Some things are worth waiting for. If they were not, we’d have a hard time planning for anything farther away than next week, I guess. Some things, like trees and to a lesser extent shrubs, take a while to be worth planting. In the spring of 2010, I planted a small Camellia japonica called ‘Pink Perfection’. It was small to begin with and struggled through the first couple years. I’ve lowered the pH of the soil around it, and that seems to have helped significantly. It bloomed a few times the first year but hasn’t bloomed since until now. Hopefully it is becoming well enough established that it will begin to grow and we’ll get more like this in the years to come.
Tagged With: Shrubs
If you’re looking for signs of spring, you naturally are on the lookout for the early bulbs. As mentioned, the snow drops (Galanthus nivalis) are in bloom. The winter aconite (Eranthis hyemalis) is just starting (although it is a corm rather than a bulb). But if you look higher and in the right place, you might see Japanese Andromeda (Pieris japonica) in bloom. This is beside the patio at Cathy’s mom’s house and it’s lovely. I grew up with this along the side of our neighbor’s garage, next to our driveway and I have vivid memories of swarms of bees all over it. It’s still a bit early for the bees, but the flowers are starting to open.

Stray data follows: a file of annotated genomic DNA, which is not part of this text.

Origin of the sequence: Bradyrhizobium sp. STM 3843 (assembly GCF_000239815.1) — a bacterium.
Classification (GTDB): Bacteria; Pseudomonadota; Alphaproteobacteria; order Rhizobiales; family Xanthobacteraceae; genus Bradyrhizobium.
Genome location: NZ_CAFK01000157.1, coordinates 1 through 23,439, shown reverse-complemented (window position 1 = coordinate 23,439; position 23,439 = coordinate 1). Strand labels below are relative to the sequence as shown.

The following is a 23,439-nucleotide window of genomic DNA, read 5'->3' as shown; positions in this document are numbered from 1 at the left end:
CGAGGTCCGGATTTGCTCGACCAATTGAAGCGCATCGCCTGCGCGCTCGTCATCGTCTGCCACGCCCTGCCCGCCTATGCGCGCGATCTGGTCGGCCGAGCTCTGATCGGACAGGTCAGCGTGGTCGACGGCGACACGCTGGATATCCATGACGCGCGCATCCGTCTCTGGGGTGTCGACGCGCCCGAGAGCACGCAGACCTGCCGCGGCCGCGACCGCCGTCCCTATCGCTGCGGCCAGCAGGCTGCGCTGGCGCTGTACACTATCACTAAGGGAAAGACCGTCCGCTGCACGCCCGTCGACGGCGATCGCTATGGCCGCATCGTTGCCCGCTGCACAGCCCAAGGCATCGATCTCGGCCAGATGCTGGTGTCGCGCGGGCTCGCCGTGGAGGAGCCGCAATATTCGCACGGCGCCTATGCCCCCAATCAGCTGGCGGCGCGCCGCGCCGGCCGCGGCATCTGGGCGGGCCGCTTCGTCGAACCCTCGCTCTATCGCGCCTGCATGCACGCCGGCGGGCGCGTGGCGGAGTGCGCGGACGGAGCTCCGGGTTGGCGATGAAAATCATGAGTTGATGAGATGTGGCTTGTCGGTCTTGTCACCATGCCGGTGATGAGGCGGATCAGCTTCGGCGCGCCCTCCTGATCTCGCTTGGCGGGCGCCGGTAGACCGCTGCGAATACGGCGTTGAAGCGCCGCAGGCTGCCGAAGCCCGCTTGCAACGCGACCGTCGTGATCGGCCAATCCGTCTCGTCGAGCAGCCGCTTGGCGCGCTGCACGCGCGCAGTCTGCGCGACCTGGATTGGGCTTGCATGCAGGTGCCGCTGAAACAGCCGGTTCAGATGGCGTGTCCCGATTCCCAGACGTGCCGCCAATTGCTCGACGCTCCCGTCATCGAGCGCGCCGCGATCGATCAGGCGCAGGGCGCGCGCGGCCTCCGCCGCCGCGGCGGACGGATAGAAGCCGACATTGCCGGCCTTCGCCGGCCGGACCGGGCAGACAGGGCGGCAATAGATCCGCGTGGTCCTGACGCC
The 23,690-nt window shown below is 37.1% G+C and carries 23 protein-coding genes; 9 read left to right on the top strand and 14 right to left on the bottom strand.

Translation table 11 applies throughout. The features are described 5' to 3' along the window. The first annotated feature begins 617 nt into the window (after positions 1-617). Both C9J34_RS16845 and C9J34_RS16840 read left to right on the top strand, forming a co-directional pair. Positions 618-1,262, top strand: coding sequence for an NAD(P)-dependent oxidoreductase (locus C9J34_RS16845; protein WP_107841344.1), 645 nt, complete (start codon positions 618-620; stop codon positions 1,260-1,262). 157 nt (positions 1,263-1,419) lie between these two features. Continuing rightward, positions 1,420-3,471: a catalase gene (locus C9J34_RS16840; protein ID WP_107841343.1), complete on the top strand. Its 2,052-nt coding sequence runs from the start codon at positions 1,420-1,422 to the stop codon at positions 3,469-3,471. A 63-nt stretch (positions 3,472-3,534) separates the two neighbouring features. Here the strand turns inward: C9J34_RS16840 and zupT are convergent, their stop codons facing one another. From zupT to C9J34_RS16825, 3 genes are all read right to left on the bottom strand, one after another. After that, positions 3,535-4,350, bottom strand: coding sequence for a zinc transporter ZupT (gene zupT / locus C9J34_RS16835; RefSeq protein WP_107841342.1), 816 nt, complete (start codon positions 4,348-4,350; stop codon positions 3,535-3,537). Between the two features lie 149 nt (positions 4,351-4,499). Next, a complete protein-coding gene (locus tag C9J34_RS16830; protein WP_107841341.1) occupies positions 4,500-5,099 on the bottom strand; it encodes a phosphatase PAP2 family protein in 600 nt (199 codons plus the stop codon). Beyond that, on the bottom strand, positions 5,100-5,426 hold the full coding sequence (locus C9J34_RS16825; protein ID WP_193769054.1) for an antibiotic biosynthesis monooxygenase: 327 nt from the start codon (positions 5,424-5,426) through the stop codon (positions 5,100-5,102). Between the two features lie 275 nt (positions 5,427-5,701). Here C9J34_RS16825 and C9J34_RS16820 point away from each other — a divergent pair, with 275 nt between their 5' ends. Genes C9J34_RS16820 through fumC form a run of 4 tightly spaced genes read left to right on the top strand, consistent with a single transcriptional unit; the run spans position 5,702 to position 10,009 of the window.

The buddleia blooms are long gone and with them the butterflies and bees. It’s been cold enough that the insects that live through the winter as adults have all gone to ground and those that don’t are returning to dust. The colors of summer are gone and the colors of fall have faded into brown and grey. But the buddleia bushes still have some interesting features. Where the flower clusters were there are now mostly empty seed capsules. I think they are pretty, especially close up.
The hedge. Along the north side of our property is a hedge of Euonymus japonicus (Japanese spindle, although I never really call it anything other than Euonymus). It’s pretty healthy and flourishes even in rough years. The deer seem to like it and when it’s in bloom, the entire hedge buzzes with hundreds of bees. The flowers are not at all showy, but they are quite sweet smelling and last for a few weeks. The fruit, shown here, is quite interesting, I think, and adds a small amount of color at a time of year when it’s very welcome.